Democrats Savor Their Baseball Triumph: Lagarde Does Vogue

Plus: GQ style columnist has no problem with Paul Ryan's expensive dinner

This article is from the archive of our partner .

Welcome to the Smart Set. Every morning we bring you the gossip coverage, filtered. Today, we're changing things up a bit, with a special section devoted to the Democrats third-consecutive win in last night's Congressional charity baseball game, much beloved by D.C.'s sportier smart setters. Non-baseball can skip to the full column after the jump.

  • The star of this year's 8-2 win was Louisiana Rep. Cedric Richmond, who played in college. Richmond had a no-hitter through five innings (Rep. Steve Pearce broke it up in the sixth) and went the distance for a seven-inning complete game. He also went 3-for-3 at the plate, and shared this Mighty Casey-esque moment after the game with a child, who Roll Call's Twitpic caption identifies as a "Dem batboy."

  • Roll Call's game story notes that Washington Rep. Adam Smith "also was an offensive powerhouse" for Democrats, going 3-for-3 with an RBI. The same couldn't be said for Rand Paul, the only senator in the game, "who struck out looking in his only at bat." 
  • The win was especially sweet for the Democrats manager, Rep. Mike Doyle. According to the Wall Street Journal's Washington Wire blog, Doyle "could be heard complaining that he lost two designated hitters and six starters" in last fall's midterms before a press conference Thursday afternoon. 
  • Yes, there were hecklers. Roll Call notes one bunch that turned up with "a poster of a tearful Boehner that read, 'There’s no crying in baseball.'" If anyone has a photo of this, please, pass it on.
  • Debt ceiling antagonists Nancy Pelosi and Eric Cantor turned up at Nationals Park for the game, says ABC News, but there was no debt ceiling dealmaking between pitches. Pelosi "staked out a seat behind home plate," while Cantor "camped out in the Republican dugout."
  • Democrats still trail the all-time time series 38 to 34 (there was also one tie), according to the game's official Web site.

We now return to your regularly scheduled Smart Set.

  • The IMF isn't sweating new chief Christine Lagarde's Vogue photo shoot, which took place Wednesday in her office. "We’re proud that she’s being recognized with the likes of Hillary Clinton and Michelle Obama," said an IMF spokesman. [The Reliable Source]
  • The investigation into the shooting death of Hollywood publicist Ronni Chasen last November is said to be finished. According to an unnamed "law enforcement official," Beverly Hills police are "convinced" that suspect Harold Smith, who shot himself to death weeks after Chasen's murder, used "a revolver stolen from a police officer during a burglary in the San Fernando Valley" to kill the publicist. There was speculation after Chasen's death that she was the victim of a hired hit, but investigators determined the crime scene was "consistent with an altercation such as an attempted robbery or road rage." An official announcement is believed to be coming today. [The Wrap]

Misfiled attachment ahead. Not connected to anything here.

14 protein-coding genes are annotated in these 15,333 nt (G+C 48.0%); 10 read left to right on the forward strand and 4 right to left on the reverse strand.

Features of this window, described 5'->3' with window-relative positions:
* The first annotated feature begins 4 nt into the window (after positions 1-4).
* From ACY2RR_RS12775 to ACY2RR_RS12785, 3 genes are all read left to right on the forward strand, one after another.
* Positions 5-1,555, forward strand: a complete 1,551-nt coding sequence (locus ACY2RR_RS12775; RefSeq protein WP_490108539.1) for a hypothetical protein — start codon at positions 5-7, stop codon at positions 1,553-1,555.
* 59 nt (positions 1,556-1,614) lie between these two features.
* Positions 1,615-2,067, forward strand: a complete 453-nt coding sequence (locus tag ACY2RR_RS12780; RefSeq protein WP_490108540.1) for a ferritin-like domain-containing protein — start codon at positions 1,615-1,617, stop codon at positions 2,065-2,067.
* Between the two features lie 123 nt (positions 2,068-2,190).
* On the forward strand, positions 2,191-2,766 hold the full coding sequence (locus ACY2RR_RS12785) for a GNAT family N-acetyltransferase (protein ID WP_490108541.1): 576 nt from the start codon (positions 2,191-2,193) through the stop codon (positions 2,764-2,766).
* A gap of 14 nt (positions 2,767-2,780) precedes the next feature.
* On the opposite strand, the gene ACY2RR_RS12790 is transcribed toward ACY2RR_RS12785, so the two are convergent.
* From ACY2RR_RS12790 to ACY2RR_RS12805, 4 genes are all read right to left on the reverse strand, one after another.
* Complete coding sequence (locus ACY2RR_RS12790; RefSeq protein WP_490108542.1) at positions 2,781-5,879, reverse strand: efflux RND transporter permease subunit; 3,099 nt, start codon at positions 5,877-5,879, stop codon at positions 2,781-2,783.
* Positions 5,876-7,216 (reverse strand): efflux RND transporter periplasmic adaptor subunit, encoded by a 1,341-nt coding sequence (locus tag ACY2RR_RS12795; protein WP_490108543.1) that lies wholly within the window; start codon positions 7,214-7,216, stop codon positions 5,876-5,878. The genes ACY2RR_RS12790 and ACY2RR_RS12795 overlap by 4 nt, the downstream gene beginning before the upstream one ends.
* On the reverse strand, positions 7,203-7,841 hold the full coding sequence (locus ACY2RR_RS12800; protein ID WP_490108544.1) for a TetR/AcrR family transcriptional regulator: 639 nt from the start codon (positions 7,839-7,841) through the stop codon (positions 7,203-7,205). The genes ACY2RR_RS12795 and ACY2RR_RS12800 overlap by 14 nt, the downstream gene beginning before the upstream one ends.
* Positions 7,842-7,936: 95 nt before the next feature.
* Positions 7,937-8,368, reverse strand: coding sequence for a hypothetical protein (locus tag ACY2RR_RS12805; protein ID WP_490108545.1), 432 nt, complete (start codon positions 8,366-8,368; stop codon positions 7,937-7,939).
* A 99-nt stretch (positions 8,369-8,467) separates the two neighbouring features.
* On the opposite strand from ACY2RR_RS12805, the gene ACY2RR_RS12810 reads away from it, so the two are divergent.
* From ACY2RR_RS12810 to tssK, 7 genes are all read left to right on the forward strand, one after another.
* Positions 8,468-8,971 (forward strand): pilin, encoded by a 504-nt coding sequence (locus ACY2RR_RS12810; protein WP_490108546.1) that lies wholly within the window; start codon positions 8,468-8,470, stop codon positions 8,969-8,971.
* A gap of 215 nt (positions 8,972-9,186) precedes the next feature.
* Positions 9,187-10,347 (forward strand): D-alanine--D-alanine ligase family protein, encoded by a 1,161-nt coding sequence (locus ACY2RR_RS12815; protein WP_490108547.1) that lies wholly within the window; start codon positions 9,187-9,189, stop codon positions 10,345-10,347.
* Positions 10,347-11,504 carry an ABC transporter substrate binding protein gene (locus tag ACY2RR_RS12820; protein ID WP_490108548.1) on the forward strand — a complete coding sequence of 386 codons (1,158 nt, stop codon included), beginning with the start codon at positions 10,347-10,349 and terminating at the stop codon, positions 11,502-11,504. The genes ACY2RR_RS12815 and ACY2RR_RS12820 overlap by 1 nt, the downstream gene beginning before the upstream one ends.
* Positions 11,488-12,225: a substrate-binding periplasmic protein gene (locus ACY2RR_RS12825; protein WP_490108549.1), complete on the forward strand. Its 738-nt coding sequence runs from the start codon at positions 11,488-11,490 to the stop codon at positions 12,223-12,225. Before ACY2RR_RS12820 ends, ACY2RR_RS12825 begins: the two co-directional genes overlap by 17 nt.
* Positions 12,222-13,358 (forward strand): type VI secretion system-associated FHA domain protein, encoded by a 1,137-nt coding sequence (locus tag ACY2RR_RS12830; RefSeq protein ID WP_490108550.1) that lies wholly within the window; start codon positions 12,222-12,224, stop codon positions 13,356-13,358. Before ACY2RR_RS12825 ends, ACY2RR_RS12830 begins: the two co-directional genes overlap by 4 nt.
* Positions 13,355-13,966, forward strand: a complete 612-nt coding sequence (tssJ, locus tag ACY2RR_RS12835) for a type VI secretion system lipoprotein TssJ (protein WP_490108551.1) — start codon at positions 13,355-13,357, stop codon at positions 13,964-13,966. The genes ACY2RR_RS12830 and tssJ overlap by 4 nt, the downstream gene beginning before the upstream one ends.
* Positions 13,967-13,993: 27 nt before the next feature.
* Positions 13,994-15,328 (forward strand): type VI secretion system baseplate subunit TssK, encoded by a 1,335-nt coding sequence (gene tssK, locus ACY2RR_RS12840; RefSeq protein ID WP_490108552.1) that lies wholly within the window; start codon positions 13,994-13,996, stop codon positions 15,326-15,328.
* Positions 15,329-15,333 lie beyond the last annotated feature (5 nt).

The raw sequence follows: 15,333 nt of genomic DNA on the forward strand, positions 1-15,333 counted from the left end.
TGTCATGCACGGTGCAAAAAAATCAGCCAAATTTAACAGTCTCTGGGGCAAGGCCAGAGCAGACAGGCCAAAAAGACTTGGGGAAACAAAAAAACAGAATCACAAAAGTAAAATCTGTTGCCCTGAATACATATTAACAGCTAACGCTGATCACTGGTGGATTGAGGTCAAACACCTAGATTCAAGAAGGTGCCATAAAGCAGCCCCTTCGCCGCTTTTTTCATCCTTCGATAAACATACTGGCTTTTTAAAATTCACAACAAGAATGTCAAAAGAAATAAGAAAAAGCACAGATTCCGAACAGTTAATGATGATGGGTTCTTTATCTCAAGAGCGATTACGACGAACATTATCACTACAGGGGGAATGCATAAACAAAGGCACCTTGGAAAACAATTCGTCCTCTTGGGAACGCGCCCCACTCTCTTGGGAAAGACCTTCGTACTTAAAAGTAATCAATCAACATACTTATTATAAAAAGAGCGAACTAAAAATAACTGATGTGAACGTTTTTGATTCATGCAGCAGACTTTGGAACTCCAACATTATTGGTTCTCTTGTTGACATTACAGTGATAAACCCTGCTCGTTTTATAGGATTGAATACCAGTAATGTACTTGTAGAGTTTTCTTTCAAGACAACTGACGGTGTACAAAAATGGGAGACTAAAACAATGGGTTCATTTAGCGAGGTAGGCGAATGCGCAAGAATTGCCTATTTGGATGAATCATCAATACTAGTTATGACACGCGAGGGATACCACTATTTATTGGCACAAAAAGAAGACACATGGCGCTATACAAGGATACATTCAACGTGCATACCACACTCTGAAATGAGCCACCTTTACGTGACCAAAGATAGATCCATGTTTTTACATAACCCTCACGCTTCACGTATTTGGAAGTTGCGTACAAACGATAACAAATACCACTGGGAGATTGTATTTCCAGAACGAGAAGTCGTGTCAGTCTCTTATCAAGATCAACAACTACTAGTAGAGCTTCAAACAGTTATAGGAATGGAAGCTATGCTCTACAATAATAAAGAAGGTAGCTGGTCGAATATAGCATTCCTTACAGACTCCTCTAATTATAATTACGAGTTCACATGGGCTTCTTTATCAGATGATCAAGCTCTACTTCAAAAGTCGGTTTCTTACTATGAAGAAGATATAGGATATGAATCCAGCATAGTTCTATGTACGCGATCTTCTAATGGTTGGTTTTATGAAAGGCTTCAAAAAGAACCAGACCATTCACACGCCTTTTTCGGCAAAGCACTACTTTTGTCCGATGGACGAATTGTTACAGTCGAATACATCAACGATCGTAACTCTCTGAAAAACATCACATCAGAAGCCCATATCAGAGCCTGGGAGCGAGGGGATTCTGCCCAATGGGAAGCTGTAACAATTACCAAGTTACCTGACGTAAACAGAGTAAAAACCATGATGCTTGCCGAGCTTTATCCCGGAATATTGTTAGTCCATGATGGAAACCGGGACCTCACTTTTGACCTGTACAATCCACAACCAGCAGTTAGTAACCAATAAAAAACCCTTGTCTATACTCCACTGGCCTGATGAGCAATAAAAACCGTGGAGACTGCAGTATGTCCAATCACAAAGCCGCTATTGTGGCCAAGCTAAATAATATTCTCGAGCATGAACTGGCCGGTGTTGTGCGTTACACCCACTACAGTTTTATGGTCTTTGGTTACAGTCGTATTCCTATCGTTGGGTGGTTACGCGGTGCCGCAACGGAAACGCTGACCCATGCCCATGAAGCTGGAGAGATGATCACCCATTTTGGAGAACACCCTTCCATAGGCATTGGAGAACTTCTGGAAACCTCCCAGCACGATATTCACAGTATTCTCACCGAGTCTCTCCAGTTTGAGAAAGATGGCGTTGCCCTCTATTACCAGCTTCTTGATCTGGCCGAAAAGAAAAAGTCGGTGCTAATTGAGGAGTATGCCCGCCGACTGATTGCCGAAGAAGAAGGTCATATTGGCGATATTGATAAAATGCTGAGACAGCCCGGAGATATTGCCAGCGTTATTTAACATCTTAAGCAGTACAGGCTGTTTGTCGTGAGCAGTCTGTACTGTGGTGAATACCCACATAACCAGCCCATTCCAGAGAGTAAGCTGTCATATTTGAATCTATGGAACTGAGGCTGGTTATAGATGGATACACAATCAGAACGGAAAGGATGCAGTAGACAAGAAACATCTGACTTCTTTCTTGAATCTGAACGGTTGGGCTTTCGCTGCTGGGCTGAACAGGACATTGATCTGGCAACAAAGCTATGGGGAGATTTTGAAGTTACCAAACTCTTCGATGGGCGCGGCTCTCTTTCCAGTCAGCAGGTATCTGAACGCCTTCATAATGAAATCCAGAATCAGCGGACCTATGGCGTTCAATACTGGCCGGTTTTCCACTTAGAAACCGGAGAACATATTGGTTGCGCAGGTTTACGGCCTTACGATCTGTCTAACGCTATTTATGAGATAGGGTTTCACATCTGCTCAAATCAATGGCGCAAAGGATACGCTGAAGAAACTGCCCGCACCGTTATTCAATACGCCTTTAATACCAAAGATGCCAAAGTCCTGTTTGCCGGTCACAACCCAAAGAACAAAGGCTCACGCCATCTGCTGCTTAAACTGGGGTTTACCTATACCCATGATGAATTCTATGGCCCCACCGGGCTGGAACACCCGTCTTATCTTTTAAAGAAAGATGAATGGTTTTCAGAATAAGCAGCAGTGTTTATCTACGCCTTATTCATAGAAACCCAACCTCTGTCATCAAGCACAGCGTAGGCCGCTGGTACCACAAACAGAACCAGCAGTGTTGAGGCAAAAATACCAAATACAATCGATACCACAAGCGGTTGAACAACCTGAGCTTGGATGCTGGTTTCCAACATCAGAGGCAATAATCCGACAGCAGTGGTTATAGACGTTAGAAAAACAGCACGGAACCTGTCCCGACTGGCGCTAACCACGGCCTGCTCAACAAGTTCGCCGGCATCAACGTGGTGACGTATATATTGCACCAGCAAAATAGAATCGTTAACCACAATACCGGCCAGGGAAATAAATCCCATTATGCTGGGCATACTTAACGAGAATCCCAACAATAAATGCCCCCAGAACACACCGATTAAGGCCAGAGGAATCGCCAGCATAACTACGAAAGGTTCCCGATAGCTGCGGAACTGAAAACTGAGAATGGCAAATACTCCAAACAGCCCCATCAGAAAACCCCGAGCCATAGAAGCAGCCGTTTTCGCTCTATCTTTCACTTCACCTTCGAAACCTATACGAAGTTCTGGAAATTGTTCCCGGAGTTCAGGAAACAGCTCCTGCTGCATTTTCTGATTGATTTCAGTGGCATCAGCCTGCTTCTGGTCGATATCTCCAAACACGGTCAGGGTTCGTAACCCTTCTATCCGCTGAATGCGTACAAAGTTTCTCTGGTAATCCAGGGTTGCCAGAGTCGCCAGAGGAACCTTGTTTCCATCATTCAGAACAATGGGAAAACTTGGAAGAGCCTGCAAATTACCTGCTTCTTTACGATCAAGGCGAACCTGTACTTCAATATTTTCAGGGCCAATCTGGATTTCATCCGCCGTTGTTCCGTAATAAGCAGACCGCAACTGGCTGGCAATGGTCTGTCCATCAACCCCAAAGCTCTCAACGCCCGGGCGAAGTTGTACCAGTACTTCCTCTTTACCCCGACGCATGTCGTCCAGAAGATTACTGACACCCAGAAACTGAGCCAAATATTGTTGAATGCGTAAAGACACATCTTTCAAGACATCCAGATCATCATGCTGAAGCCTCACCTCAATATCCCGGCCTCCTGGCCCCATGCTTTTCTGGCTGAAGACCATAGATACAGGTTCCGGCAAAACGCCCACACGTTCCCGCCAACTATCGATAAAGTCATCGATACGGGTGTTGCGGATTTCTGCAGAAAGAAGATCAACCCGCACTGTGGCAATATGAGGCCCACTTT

• LA Weekly staff writer Patrick Range McDonald has been tapped to ghostwrite former Los Angeles mayor Richard Riordan's memoirs. Last month, McDonald was named journalist of the year by the Los Angeles Press Club. [LA Observed]
  • GQ Style Guy columnist Glenn O'Brien appeared "at a restaurant Thursday evening in Washington, DC" to promote new-ish book, How to be a Man: A Guide to Style and Behavior for the Modern Gentleman. In typical D.C. fashion, the conversation soon turned to politics, with O'Brien offering a defense of Rep. Paul Ryan's recent $392 restaurant tab ("If he’s got it, why not?") and President Obama's abrupt exit from Wednesday night's debt ceiling talks. ("I think he did the right thing. Sometimes a gentleman's gotta put his foot down.") He was less charitable when it came to 2012 White House hopefuls Rick Santorum ("Not a gentleman") and Tim Pawlenty. ("Politically, I think he’s a buffoon. [As for being a gentleman,] I really don’t know.") [The Blaze]
  • Elin Nordegren isn't pining over Tiger Woods. Lately, she's been stepping out with Jamie Dingman. Who? He's the "charming bachelor" son of billionaire Michael Dingman. He's also "accomplished emerging-markets veteran who has represented his father's interests in China," former Indy Car team owner, a Russian private equity wonk, and once unsuccessfully tried to take over Volvo. In other words, just a regular schmo. [Page Six]
  • Geena Davis appeared on Capitol Hill with Sen. Kay Hagan, Rep. Tammy Baldwin and some "teen girl scouts" to voice her support for the Healthy Media for Youth Act and "discuss gender and media" with members of the media. [Fishbowl DC]
This article is from the archive of our partner The Wire.